In a new NBER working paper, some academic researchers finally note what I’ve been banging on about since June 2021:
Maxim N. Massenkoff
Working Paper 30636
NATIONAL BUREAU OF ECONOMIC RESEARCH
It sure looks to me like the Ferguson Effect in 2015 onward and the Floyd Effect in 2020.
The Y-axis really should include zero to give you a sense of how big the increase in black traffic deaths has been since Ferguson in 2014. It’s up a lot but not quite as much as it looks when you don’t start the Y-Axis at zero.
Their monthly version from CDC motor vehicle accident death data looks very much like my graph, although I go out into early 2022:
In 2015, for the first time in nearly forty years, the rate of motor vehicle fatalities for Black Americans exceeded that of white Americans.
By 2020, the gap in death rates stood at 34%, accounting for approximately 4,000 excess deaths between 2014 and 2020. This disproportionate increase occurred in nearly all states, in rural as well as urban areas, and was shared by drivers of all ages and genders. We consider a variety of potential explanations for the emerging race gap including race-specific changes in time spent driving, the circumstances of driving, the quality of medical care for crash victims, decreases in other types of mortality, changes in policing, and risky driving behaviors such as speeding, driving without a seat belt and driving while intoxicated. We can rule out many of these factors as important contributors to the race gap, but find evidence for two of them.
The first is opportunity: Relative to white Americans, Black Americans are spending more time in vehicles than they have in the past. Changes in time spent driving, while modest, likely explain an important share of the emergent race gap.
Maybe, but I don’t really see it: here’s their graph, and note that the Y axis runs from 40 to 80 minutes in a private vehicle per day:
Note that this graph stops in 2019 so we are left without a clue about the huge increase in black traffic deaths from June 2020 onward.
The second is a relative increase in drug use, manifested by a quadrupling of the rate of overdose deaths among Black Americans after 2014. Increased drug use appears to have resulted in a concomitant increase in fatal crashes involving drivers under the influence of drugs.
Earlier in the 21st century, the Sacklers peddled oxycodone and the Mexican cartels pushed black tar heroin in boring places with a lot of downscale whites like Kentucky, avoiding shooty black inner cities as likely to attract attention. So white overdoses outnumbered blacks per capita about a decade ago.
But then in the mid-2010s, fentanyl arrived in the inner city, often mixed with other drugs such as meth (e.g., George Floyd) and black overdoses soared. So maybe blacks crashed so much starting a week after George Floyd’s death because they saw it as a signal to drive on drugs? That’s not implausible, but it still ties into the depolicing Floyd Effect.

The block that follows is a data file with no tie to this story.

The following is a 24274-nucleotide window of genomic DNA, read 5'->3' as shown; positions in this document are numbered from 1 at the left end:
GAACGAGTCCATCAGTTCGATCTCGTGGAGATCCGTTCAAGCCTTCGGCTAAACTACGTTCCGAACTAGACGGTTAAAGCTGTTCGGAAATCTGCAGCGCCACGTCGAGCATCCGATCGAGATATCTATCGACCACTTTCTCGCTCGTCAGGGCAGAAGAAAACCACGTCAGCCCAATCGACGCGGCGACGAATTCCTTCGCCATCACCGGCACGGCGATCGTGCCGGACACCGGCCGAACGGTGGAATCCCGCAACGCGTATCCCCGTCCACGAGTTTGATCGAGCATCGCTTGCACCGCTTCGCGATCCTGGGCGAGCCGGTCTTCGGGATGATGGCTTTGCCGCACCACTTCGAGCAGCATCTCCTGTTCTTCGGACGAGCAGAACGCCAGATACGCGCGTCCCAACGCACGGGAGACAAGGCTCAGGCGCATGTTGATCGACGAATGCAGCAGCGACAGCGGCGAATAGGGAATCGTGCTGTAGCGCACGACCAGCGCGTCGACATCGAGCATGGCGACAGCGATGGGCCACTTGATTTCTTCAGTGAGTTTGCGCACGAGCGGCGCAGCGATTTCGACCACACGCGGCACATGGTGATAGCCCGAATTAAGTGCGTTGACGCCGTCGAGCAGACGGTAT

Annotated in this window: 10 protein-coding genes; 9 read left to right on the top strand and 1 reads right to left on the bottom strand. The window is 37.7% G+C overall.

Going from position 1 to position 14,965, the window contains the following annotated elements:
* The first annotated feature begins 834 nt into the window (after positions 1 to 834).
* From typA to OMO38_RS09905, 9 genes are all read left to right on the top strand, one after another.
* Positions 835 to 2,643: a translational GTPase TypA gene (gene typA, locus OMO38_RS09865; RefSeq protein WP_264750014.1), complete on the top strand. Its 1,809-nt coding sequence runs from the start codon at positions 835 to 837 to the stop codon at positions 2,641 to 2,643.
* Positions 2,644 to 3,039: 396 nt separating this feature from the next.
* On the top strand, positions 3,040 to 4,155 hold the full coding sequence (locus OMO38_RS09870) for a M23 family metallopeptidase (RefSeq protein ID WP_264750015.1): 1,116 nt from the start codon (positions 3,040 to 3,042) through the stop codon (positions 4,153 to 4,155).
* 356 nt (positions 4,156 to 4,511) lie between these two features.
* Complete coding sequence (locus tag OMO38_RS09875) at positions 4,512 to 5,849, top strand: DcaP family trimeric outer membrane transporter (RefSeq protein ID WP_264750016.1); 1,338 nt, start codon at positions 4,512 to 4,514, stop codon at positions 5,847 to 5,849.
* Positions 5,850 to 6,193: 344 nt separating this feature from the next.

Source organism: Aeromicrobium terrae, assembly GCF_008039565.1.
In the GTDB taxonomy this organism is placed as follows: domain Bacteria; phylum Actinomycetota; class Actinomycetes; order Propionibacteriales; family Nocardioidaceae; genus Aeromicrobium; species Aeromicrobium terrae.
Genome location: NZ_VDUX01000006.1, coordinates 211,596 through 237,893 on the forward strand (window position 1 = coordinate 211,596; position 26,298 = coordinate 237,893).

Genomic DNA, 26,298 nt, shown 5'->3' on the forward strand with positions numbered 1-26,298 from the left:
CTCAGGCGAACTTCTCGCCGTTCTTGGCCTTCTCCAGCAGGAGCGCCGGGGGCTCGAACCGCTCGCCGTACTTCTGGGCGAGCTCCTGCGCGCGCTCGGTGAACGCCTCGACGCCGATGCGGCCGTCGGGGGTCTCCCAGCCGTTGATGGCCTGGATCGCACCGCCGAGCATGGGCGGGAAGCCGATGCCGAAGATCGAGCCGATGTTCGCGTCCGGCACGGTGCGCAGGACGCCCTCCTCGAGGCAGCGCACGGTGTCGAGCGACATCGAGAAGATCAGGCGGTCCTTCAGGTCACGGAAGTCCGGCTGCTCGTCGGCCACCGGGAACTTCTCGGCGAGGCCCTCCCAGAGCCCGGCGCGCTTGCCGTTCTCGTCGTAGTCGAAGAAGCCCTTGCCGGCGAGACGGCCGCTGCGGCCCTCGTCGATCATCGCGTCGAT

Finally, we consider whether the emerging race gap is explained by the so-called ”Ferguson effect,” the idea that police officers have pulled back from enforcement activity in recent years. On the one hand, traffic stops made by police officers do appear to have declined after 2014. However, the decline in traffic stops does not appear to be race-specific and there is little evidence of a broad increase in risky driving behaviors like speeding and driving without a seat belt.
Here’s their graph from survey data up through 2018. Probably the top center one, Men 25-44, is the one to focus on to avoid getting overwhelmed by data points. Black and white guys say they get stopped by the cops about the same amount (although whites drive more miles). Stops declined from the 2011 survey to the next one in 2015 during the Ferguson Effect, then bounced up a little in 2018 during the pro-police Trump Administration.
Unfortunately, they don’t provide data on the racial reckoning from May 25, 2020 onward:
Their argument is:
While drivers were less likely to be pulled over in 2018 compared to 2011, this decrease was fairly uniform across different race groups, and the age-gender groups among which the race gap in traffic enforcement widened the most are not the same age-gender groups that experienced the largest race gap in traffic fatalities.
Cops have a hard time telling, especially at night, the race of a bad driver, so they can’t really pinpoint back-off pulling over blacks without backing-off pulling over less prestigious races as well.
… While we cannot conclusively rule it out, a law enforcement-led explanation for the new race gap in traffic fatalities requires that decreases in traffic stops were more impactful for Black Americans compared to other groups …
In other words, do you really believe that blacks driving safely depends more upon fear of the visible cops while for other races, the cops can vanish and their consciences will still tell them somewhat to drive safely?
Yeah, I could definitely see that. Indeed, that appears to be what happened in 2020: In the last seven months of the year, following George Floyd’s death, black traffic fatalities were 36% higher than in the same seven months in 2019 while nonblack deaths were up 9%.